hmv.com talks to... - September 2, 2016

“I’m very bloody minded and quite contrary, that’s what makes you interesting to the general public…” - hmv.com talks to The Divine Comedy
by Tom
Tom
by Tom hmv London, Bio hmv.com Editor. Peanut butter, punk rock and pillows.

“I’m very bloody minded and quite contrary, that’s what makes you interesting to the general public…” - hmv.com talks to The Divine Comedy

It’s been six years since The Divine Comedy’s 2010 LP Bang Goes The Knighthood, but they return this week with a new album Foreverland.

To celebrate its release we spoke to mainman Neil Hannon about what he’s been up to for the last six years, life on his own label and why this is an album inspired by history books and BBC Four...

 

It’s been six years since your last album, what have you been up to?

“Three years of the six were taken up with this record. The first three were taken up with promoting the last album, then I did the second Duckworth/Lewis record and then I had a few strange commissions, so I’ve been doing various other things. Once I finished touring Sticky Wickets (his second album with side project The Duckworth/Lewis Method) I found myself completely at a loss, I love that moment.”

 

Did you have a goal for the album? Anything you particularly wanted to write about?

“The big ideas tend to emerge as you’re writing, I never have them beforehand. I write about what interests me and my life, that always gets involved. The vibe came together slowly.”

 

Given the time between albums, did you have a lot of songs ready to go?

“In the past I’ve tended to write 12 or 13 songs, record them all and then drop one, but this time it was quite different, I wrote and wrote and wrote, I ended up with 25 songs or so. It took me a while to figure out what I was doing and I even thought about a double album, but I just couldn’t make it hang together, there were too many disparate ideas. This album is all on one plot, whether that plot is obvious to people I don’t know, it doesn’t matter, it’s just one way to get from the end of the album to the beginning.”

 

You’re quite self-contained and you write on your own, how hard is it to finally let other people in and commit to recording?

“That’s always a big moment. I have to take a deep breath and give myself a deadline, so I book studio time to make sure I’m ready. I have a pretty good studio set-up at home, but I need to be given something to work to, otherwise I’ll just potter about at home for the rest of my life.”

 

What kind of lyricist are you? Where do your words come from?

“I go through life making notes, sometimes that’ll be fully formed lyrics, sometimes it’s just a title or a couplet. Occasionally I’ll write a piece of music and the words pop into my head, but other times it’s going through my notebook and hoping words attach themselves to something. Somehow things gravitate towards other things.”

 

Can you sum up this album lyrically?

“It’s a very schizophrenic album, sometimes it’s autobiographical and about the six or seven years I’ve had with Cathy (Davey, Hannon’s partner) and at other times it’s weirdly not personal at all. There are songs about Napoleon and diplomatic treaties, foreign legions, I’m the sum of my parts, I watch a lot of BBC Four and I read a lot of history books, it all splurges its way out in my lyrics.”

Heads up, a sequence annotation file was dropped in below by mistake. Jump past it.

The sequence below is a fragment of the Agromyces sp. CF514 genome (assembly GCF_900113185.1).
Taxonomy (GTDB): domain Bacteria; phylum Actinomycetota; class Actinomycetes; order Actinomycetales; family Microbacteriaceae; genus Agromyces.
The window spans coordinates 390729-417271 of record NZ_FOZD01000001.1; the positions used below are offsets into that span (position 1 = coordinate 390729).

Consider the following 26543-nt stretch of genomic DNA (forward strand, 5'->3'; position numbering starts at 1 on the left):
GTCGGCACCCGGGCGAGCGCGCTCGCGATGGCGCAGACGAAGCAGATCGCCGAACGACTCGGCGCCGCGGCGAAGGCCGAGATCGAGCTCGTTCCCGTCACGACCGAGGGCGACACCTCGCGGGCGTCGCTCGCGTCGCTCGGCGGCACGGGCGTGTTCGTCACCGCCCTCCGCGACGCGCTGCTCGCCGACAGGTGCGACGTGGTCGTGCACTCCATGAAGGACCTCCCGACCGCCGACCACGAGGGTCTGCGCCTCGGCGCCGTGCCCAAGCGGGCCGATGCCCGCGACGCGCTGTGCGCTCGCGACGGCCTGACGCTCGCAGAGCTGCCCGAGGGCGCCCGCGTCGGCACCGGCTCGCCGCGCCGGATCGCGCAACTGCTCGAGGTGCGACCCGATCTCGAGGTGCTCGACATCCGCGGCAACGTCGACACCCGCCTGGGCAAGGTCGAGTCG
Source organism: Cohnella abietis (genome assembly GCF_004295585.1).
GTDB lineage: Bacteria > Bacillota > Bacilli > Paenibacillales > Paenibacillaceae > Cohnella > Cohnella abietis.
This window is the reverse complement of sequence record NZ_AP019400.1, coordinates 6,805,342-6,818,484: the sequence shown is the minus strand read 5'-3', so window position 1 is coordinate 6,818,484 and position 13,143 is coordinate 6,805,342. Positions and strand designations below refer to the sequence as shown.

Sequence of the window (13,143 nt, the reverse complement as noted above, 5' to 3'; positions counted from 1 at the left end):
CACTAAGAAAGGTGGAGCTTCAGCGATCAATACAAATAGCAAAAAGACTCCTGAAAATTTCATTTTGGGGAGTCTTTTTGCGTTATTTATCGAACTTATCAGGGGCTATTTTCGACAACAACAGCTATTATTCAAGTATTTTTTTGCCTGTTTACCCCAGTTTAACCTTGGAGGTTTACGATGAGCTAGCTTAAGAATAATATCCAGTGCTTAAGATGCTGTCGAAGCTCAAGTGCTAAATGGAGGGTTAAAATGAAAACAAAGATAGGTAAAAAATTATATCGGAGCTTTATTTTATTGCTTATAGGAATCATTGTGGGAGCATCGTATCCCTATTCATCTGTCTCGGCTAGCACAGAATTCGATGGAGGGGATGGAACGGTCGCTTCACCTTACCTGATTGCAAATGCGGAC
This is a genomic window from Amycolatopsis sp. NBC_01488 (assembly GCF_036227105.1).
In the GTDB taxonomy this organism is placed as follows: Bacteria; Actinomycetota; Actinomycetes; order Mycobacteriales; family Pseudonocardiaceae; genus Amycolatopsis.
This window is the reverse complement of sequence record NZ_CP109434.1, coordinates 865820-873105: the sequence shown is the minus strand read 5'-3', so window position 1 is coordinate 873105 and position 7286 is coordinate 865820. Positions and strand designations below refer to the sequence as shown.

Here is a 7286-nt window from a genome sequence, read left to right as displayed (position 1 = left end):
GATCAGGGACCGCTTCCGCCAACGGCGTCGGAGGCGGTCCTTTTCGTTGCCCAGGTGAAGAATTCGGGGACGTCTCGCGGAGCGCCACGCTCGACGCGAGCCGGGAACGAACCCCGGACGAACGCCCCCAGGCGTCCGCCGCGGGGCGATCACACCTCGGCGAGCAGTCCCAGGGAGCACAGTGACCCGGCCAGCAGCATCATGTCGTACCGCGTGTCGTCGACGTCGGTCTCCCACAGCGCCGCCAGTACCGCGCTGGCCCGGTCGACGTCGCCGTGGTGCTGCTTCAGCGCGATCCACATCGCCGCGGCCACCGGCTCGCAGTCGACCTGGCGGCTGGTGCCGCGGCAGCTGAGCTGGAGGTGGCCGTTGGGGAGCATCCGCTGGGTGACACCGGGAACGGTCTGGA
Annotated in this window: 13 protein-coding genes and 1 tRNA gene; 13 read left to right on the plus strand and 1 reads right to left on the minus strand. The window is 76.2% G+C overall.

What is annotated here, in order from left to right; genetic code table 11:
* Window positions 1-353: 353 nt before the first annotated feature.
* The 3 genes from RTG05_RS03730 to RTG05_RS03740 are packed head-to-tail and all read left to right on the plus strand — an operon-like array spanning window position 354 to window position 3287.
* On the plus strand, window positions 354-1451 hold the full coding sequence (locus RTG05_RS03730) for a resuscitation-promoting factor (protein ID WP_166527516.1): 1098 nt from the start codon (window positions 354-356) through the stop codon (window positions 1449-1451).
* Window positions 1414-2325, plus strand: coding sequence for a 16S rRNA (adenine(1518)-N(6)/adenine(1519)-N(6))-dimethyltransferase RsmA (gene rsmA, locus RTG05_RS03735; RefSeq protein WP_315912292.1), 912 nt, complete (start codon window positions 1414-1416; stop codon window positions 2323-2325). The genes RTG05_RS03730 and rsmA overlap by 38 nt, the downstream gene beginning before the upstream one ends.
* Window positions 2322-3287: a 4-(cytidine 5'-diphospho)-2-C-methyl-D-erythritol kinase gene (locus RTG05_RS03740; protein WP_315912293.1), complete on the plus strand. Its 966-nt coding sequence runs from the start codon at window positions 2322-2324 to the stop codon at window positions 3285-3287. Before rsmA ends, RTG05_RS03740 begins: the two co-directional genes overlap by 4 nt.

“For me, just saying 'Ooh, I’ve had a bit of my bad day and I’m rather annoyed with my girlfriend’ isn’t enough, I don’t want to hear that. If I write about that sort of thing, it’s in a disguised way, when I get something overtly autobiographical my middle class reserve kicks in and I think 'I don’t think I needed to know that', things need to be slightly hidden.”

 

Was the album always going to be called Foreverland?

“It was the title for quite a while, then I got cold feet and then I changed my mind again. I wrote the song and it summed up a lot of things, it’s about searching for a certain kind of life, finding a comfortable place, whether that’s a person or a state of mind or a physical place. There are a lot of ‘Lands’, Tomorrowland, Neverland, so I worried about being derivative, but I decided just to go for it, it works.”

 

This is your second album on your own DC Records label, how is self releasing going?

“I do it myself in the sense that my manager does it all and I sign off on things. I would say it was liberating, but I always did what I wanted anyway, even when I was on a major record label. Sometimes they would try and tell me what to do, but I never believed that they really meant it, so I just ignored them. I’m very bloody minded and quite contrary, it makes me who I am, that’s what makes you interesting to the general public.”

 

Have you sorted your live set at this point? You’ve got a lot of songs to choose from...

“It’s the bane of my life. 11 albums and people who come to see me seem to all want to hear different songs, I don’t know what I’ll be doing, we’ll be playing a good amount of the new album because that’s what we’re promoting and I like it. We’ll do a lot of the last album too, I only played that solo and it’d be nice to do it with a band. But of course we’ll be playing the usual suspects, ‘National Express’, ‘Tonight We Fly’, ‘Lady Of A Certain Age’, I’m nothing if not a crowd pleaser.”

 

You could aim for Bruce Springsteen style sets...

“I can only play for as long as my puny body will allow me to. If I play for an hour and 45 minutes I get so tired I need to go to bed straight away. I’ve got no idea how Bruce does it, he works out doesn’t he? That must be it…”


The Divine Comedy’s new album Foreverland is out now and available to purchase here in hmv’s online store.

Foreverland
Foreverland The Divine Comedy

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